And then this week, at least on two occasions, I was asked what do you think about the story of the Talaban handing over Sergeant Bowie Berdahl in return for five prisoners we’ve kept? We’ve probably all heard suspicions in the media that Sergeant Berdahl may have wandered away, and perhaps even deserted his company. I know enough of judicial procedures to know that he’s probably going to have to deal with aspects of military justice if an inquiry concludes that he isn’t innocent. In the world we live in, those inquisitions and procedures are to be expected.

But then I had a nagging question, knowing that we had this saying of Jesus about forgiving sins and retaining sins before us today. What if Segeant Berdahl were to come to church this morning? What if he belonged to us? Would we presume to know the facts of the case supposedly against him, and would we retain that what we knew. Suspicious that something wasn’t right would we box it up for a while, judge and exclude him, or (?) would we forgive him, even if we knew what he did was wrong, but still accept him as a brother in Christ? I know I’m mixing politics and religion, and I’m not suppose to do that, but that’s what Jesus did. It happened in one gospel story after another. Jesus lived in an oppressive political system, one ruled by Caesar Augustus and it was that rule that authorized the final solution which was a cross.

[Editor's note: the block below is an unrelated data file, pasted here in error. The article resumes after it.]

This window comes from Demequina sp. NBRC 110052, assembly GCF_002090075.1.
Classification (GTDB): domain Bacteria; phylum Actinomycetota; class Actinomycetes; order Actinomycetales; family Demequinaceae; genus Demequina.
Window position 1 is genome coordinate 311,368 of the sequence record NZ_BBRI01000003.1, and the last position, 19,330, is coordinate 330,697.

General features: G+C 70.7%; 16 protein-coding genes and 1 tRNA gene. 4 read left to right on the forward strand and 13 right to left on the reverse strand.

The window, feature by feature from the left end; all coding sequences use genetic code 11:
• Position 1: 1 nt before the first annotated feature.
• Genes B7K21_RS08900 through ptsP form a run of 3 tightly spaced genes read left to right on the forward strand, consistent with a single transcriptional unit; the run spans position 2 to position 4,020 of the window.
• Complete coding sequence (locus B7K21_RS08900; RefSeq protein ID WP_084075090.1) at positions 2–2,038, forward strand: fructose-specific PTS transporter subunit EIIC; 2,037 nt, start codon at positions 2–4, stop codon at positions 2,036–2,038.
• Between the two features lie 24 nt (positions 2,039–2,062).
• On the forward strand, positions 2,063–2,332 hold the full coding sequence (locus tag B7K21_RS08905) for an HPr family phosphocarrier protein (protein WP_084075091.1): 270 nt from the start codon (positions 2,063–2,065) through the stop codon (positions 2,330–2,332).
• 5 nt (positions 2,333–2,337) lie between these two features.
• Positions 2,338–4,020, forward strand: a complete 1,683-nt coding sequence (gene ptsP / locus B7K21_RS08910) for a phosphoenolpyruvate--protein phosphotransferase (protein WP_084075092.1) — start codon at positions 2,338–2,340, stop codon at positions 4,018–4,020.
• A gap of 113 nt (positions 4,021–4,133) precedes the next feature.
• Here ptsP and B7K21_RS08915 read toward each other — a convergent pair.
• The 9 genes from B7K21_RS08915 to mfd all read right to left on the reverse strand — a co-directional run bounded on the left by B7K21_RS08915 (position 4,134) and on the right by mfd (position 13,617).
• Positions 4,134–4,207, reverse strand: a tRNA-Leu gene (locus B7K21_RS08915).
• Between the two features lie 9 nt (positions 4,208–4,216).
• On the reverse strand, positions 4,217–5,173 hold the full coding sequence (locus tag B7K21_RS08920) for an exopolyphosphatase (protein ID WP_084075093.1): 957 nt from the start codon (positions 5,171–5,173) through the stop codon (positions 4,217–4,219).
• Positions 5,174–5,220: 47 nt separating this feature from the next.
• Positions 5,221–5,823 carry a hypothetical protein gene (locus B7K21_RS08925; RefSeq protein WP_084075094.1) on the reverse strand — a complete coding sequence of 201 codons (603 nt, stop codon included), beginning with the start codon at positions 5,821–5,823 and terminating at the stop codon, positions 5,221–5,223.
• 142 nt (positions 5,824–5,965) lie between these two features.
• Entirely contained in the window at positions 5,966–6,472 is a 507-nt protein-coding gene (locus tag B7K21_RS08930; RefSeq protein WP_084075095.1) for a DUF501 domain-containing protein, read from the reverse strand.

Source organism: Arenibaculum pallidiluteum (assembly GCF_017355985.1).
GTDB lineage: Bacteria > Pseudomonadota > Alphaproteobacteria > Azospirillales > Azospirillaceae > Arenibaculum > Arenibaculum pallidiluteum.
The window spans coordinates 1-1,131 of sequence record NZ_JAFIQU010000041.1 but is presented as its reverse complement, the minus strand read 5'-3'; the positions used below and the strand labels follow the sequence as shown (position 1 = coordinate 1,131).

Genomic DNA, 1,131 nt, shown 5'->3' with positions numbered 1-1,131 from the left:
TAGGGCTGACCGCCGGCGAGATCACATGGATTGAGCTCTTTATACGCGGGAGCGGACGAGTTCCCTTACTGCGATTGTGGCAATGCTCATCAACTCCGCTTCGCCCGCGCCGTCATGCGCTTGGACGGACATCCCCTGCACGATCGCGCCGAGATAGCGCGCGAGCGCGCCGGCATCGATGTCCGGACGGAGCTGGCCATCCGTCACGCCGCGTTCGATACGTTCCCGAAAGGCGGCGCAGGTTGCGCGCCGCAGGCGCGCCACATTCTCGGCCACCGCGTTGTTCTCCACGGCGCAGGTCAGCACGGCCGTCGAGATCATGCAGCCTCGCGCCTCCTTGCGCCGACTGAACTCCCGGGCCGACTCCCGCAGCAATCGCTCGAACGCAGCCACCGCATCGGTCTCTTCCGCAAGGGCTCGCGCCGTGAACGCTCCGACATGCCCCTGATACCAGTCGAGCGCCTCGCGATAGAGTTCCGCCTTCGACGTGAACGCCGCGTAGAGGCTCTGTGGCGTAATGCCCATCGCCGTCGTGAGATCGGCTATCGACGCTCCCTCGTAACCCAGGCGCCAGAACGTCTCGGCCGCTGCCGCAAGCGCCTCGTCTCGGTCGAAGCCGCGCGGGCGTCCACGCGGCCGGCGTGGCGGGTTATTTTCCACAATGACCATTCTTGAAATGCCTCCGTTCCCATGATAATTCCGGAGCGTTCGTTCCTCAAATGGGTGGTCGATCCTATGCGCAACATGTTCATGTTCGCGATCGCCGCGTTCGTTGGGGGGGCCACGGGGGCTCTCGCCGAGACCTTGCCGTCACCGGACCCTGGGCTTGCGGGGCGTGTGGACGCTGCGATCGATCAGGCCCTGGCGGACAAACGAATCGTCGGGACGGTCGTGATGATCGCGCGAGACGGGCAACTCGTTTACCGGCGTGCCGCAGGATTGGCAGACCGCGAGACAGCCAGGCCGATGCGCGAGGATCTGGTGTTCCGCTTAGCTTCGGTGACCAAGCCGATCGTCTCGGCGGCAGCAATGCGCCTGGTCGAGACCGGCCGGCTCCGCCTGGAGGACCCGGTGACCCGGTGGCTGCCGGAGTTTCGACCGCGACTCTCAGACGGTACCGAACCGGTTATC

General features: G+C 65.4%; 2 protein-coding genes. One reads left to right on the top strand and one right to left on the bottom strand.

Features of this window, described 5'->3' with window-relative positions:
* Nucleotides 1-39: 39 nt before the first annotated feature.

And I got to thinking if we decided to send Sargeant Berdahl away from our midst, who would be next? Is this only a gathering of the righteous? Have some of us, perhaps been bullies in the past, and now regret the hurt we’ve caused? Aren’t some of us here with honesty about our failures, and with resolve to live differently? And some of us have found, perhaps only on occasion, but they’ve been markers along a way—indeed these are the signs which have reminded us when we’ve uncrated the hurts and resentments, that we’ve boxed up—those then have been signs of an intimation of heaven.

And that’s why, at the end of my baptismal letter I wrote to my grandson Zack I said that if he would keep coming to church he’d always be challenged to be one who forgives. And my final words in that sermon, and in this one, remain the same.

“…I pray that you will realize that forgiveness is what makes life worth living for and what we’ll find in heaven.” Amen.


Welcome, Welcome Happy Morning: Easter, April 20, 2014

Welcome, Welcome Happy Morning: Easter, April 20, 2014

 Welcome, Welcome Happy Morning

ST. MATTHEW’S PARISH, Pacific Palisades CA
George Martin

Welcome! welcome, happy morning!
Welcome, happy morning! Age to age shall say;
Hell today is vanquish, heaven is one today!

These words will be sung at the offertory today as the choir premieres a piece by a composer and member of this church, John O’Reilly. It comes with a dedication:  in thanksgiving for the ministry of the Rev. Betsy Anderson, the newly retired associate for pastoral ministry here. The music certainly captures Betsy’s spirit, for she was marked by joy and hope— that which is also meant as the gift of this worship, this day, for all of you.